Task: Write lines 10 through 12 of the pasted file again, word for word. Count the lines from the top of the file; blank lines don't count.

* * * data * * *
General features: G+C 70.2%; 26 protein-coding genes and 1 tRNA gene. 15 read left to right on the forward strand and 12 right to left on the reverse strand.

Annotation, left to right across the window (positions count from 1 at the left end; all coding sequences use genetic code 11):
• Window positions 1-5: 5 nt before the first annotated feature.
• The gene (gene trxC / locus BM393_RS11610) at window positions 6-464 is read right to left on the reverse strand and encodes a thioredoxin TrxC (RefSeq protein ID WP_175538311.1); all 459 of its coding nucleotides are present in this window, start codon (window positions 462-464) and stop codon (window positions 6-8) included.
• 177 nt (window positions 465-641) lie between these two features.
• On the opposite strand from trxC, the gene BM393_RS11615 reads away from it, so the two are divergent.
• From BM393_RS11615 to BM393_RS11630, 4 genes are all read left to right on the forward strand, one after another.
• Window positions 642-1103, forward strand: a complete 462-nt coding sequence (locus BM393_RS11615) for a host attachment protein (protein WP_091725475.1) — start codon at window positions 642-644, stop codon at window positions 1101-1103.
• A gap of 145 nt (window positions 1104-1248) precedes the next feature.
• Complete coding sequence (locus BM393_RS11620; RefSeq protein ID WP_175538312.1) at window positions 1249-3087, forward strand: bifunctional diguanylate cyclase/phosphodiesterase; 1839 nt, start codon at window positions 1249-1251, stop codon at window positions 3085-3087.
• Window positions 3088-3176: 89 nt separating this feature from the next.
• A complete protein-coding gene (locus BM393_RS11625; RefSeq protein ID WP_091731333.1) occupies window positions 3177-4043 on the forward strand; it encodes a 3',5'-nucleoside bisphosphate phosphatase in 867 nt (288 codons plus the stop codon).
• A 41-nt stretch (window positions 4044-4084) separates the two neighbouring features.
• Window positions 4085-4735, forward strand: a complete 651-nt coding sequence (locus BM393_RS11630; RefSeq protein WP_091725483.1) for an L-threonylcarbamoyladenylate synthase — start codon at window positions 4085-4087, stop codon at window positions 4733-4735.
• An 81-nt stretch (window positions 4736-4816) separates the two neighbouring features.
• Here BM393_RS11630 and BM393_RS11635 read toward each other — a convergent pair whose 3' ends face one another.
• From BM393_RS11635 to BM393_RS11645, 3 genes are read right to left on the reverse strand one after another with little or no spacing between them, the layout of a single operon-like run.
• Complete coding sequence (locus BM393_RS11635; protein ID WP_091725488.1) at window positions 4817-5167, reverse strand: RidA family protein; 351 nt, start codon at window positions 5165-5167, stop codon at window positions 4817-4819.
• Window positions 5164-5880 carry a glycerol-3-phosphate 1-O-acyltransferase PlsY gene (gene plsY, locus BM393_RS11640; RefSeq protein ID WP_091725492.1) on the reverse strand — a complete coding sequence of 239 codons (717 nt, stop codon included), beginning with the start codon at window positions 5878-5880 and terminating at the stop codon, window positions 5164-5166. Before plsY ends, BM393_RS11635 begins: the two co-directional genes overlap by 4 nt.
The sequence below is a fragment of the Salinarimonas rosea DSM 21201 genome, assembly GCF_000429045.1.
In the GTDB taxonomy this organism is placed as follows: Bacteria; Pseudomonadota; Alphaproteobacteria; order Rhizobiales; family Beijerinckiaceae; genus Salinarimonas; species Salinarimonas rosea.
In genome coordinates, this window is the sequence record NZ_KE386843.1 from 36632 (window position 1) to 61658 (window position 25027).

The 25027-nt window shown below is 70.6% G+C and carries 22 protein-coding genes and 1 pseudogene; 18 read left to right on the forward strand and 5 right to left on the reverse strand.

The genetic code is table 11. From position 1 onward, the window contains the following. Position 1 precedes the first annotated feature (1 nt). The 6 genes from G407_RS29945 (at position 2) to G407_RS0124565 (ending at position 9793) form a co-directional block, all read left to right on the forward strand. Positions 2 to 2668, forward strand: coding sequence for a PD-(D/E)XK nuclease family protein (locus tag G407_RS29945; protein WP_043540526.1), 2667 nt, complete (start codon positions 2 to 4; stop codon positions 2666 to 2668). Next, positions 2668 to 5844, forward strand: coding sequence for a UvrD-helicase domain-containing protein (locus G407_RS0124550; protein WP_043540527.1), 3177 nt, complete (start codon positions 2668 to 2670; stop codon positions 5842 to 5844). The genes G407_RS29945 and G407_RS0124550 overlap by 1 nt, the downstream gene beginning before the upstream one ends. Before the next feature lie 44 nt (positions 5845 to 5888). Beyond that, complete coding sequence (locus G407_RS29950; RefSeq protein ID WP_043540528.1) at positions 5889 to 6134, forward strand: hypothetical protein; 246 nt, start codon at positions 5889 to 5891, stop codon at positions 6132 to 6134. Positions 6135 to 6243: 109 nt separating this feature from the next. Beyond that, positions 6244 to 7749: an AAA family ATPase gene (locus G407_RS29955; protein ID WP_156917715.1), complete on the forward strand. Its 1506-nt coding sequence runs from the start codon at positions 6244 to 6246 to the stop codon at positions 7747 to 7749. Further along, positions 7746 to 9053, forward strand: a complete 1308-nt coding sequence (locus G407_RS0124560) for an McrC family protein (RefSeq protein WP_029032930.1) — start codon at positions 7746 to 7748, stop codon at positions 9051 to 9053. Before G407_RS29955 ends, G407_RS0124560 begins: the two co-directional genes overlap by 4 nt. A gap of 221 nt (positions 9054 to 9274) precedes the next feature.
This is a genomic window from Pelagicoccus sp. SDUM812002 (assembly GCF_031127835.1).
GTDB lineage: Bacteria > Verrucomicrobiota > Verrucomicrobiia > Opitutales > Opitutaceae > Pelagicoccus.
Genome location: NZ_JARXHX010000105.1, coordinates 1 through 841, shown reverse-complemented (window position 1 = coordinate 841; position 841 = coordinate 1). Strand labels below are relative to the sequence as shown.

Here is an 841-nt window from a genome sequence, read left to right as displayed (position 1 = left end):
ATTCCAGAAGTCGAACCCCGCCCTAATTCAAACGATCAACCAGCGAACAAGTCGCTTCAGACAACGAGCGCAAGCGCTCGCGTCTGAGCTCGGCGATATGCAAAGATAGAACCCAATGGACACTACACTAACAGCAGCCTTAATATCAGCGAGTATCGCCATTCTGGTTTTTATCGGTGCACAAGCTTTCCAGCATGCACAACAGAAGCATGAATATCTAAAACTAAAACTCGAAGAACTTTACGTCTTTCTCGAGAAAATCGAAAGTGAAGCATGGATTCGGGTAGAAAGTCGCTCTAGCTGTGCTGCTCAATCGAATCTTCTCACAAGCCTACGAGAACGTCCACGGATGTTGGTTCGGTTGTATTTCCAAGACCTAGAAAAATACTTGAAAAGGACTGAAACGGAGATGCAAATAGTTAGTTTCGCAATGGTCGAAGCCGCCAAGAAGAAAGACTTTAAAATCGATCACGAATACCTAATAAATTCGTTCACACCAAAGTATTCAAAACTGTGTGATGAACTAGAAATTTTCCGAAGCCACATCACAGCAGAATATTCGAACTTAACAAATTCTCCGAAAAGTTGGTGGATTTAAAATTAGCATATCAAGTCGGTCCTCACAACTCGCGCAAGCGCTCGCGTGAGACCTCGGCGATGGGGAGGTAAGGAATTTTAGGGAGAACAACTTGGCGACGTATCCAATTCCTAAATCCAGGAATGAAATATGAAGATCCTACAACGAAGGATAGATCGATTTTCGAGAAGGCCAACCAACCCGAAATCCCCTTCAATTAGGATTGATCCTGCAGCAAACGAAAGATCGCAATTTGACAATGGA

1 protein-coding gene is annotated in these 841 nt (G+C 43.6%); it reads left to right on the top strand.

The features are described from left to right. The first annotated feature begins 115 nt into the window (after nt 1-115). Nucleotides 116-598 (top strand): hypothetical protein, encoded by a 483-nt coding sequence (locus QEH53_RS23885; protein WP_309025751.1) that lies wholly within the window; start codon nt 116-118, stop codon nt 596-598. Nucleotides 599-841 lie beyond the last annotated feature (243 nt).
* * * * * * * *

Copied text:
• Complete coding sequence (locus BM393_RS11620; RefSeq protein ID WP_175538312.1) at window positions 1249-3087, forward strand: bifunctional diguanylate cyclase/phosphodiesterase; 1839 nt, start codon at window positions 1249-1251, stop codon at window positions 3085-3087.
• Window positions 3088-3176: 89 nt separating this feature from the next.
• A complete protein-coding gene (locus BM393_RS11625; RefSeq protein ID WP_091731333.1) occupies window positions 3177-4043 on the forward strand; it encodes a 3',5'-nucleoside bisphosphate phosphatase in 867 nt (288 codons plus the stop codon).